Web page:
M3 Money Supply: Support of a Different Kind
In general, when one thinks about support in a market it usually means the last place where there was significant buying pressure as in "the stock market pulled back and I bought at support." But the support I am going to talk about today is of a more stealthy nature - one that isn't so readily apparent on the price chart, and that is the M3 money supply.
This isn't going to be a discussion about the in-appropriateness of the actions of the Federal Reserve or the future ramifications to our financial health of a hyper inflating broad money supply. Those concerns have been well documented elsewhere. This is about how trends in the M3 money supply affect trends in the stock market. "Holy Bubble, Batman - I thought the Fed didn't manipulate the markets!!!"
The M3 money supply is a broad measure of money and is an estimate of the entire supply of money within an economy, and thanks to the easy monetary polices of an Alan Greenspan led Federal Reserve, M3 has now expanded to new all time highs. Figure #1 (next page) is a weekly chart of M3 money supply. Measured in billions of dollars, M3 has more than doubled since 1995, and it has increased approximately $250 billion this year alone or about 9% annualized. Or put another away, the policies of the Federal Reserve will create almost $1 trillion (you read that correctly) this year alone to the broad money supply.
Interesting but from the looks of the chart it appears this has been going on for a long time and being that the overall trend has always been up, how can we use this information to prosper in the stock market?
Returning to figure #1, the middle plate is an indicator that measures rate of change. In this case, it compares the value of M3 today to average values at several points over the previous year. This produces an indicator that is blended (several points used), front Figure #1/ M3 Money Supply/ weekly weighted (preference given to recent data) and relative (compares "apples to apples"). Therefore, using this indicator, I can determine if the growth of money supply is decreasing or increasing. However, what I am really interested in is changes in the trend of money supply growth and how these changes correlate to prices in the stock market.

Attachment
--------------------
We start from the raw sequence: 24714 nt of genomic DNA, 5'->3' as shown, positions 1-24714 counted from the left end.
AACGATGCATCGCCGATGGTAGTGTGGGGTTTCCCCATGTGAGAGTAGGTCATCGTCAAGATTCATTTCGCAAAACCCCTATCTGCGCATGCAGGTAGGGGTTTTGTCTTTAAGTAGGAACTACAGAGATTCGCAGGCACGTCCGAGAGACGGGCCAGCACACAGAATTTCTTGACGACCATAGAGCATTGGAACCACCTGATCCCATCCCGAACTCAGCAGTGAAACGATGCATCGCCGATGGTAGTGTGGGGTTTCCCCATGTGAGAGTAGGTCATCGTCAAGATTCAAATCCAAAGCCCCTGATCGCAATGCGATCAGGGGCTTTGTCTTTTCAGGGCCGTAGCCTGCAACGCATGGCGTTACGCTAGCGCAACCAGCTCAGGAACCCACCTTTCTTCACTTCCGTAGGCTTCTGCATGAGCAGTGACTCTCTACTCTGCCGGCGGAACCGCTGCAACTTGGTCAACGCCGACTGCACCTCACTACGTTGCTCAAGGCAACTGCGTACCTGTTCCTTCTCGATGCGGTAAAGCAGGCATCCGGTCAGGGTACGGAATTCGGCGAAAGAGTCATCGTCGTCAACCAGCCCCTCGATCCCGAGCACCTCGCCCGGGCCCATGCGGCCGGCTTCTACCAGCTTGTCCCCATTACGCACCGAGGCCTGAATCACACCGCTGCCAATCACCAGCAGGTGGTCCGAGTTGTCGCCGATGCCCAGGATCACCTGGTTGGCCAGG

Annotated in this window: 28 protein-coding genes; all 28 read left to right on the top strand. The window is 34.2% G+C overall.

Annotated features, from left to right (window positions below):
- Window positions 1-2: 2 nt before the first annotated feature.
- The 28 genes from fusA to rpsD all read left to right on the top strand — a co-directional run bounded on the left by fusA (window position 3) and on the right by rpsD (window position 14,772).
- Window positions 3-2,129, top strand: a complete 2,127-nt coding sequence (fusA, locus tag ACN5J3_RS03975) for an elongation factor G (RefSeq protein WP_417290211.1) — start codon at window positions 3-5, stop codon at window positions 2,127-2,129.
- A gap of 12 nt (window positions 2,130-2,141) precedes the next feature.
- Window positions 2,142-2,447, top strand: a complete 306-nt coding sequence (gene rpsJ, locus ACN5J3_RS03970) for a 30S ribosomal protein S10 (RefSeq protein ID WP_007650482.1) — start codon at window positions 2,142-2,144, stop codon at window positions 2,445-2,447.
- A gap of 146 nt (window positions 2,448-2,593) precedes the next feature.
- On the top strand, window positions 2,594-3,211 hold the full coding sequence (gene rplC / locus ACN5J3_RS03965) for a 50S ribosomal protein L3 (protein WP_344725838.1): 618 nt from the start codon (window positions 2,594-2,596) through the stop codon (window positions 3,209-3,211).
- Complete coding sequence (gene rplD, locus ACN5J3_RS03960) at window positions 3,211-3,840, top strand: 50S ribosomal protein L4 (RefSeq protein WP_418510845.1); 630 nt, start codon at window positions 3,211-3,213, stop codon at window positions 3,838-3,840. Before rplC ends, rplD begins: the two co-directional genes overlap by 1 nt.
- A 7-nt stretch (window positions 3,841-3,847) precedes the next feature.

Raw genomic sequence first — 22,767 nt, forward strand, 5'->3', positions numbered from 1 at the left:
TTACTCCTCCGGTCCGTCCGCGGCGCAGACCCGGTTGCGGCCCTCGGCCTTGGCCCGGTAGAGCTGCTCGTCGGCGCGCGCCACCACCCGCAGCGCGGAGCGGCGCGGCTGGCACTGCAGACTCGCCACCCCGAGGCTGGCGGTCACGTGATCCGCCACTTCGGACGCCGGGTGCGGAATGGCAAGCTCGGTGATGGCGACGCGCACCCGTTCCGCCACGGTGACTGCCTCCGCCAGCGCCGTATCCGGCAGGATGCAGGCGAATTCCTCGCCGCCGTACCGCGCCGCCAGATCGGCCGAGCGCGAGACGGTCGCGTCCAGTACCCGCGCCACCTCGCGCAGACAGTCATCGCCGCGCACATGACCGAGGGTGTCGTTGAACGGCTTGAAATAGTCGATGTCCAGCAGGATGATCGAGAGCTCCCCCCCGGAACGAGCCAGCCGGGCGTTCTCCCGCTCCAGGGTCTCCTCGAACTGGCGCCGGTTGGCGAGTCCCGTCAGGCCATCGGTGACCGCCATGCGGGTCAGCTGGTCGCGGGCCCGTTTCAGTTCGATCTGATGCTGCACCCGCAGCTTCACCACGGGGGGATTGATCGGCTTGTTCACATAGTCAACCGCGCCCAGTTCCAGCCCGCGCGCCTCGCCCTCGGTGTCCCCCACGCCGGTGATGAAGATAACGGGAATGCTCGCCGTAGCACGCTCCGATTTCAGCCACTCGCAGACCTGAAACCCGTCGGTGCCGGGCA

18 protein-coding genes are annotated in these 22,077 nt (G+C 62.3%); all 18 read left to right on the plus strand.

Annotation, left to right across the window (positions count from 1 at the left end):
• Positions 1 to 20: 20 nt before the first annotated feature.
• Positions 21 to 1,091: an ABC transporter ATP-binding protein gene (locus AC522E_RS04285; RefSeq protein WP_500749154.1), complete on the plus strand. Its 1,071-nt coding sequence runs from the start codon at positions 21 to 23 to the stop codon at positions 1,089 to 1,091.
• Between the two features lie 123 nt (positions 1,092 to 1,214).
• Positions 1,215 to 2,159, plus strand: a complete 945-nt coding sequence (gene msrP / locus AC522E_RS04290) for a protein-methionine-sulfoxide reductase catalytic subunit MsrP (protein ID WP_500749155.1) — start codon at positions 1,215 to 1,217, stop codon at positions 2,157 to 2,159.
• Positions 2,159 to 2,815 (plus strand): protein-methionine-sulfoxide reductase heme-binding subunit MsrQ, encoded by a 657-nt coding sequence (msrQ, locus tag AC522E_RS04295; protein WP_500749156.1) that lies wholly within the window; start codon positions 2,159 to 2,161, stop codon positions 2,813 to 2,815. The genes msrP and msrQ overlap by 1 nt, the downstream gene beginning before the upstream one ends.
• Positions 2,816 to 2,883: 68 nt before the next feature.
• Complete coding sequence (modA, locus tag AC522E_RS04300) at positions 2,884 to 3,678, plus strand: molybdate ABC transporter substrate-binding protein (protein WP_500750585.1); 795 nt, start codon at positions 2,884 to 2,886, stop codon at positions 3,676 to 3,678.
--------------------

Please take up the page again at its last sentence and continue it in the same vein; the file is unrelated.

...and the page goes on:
Figure #1 / M3 Money Supply / Weekly
To determine the trend in the changes of money supply growth I applied pivot points to the indicator in the middle panel. If the value of the indicator exceeded the slope between 2 pivot points or closed above two prior pivots, the trend was considered to be up. Down trends are reversed. The indicator in the bottom panel of Figure #1 is a graphic representation of the trend in growth of the M3 money supply. A value greater than zero means the trend is up; zero is neutral and below zero means the trend is down. You can see in the chart I highlighted a couple of the trend changes in orange.
Ok now that that is done, the big question is how do the trend changes in money supply growth relate to the stock market? First let's put a simple trading strategy together utilizing the NASDAQ market data going back to 1987. For a long trade, buy the market when the trend in money supply changes to up and sell the market when the trend changes to down. For a short trade, we will sell the market when the trend changes to down and cover the position when the trend in money supply changes to neutral (owing to the long side bias in the stock market). On the long side a 12% stop loss was used, and on the short side, an 8% buy stop loss was used. The results of these two systems are shown in the following table:
|M3 TRADING SYSTEM|
|# of trades||32||50|
|Average win to loss||1.36:1||2:1|
|Maximum consecutive losing trades||3||4|
|Average Days in all Trades||68||21|
|Return on Account||233%||265%|
|Buy and Hold Return||637%||587%|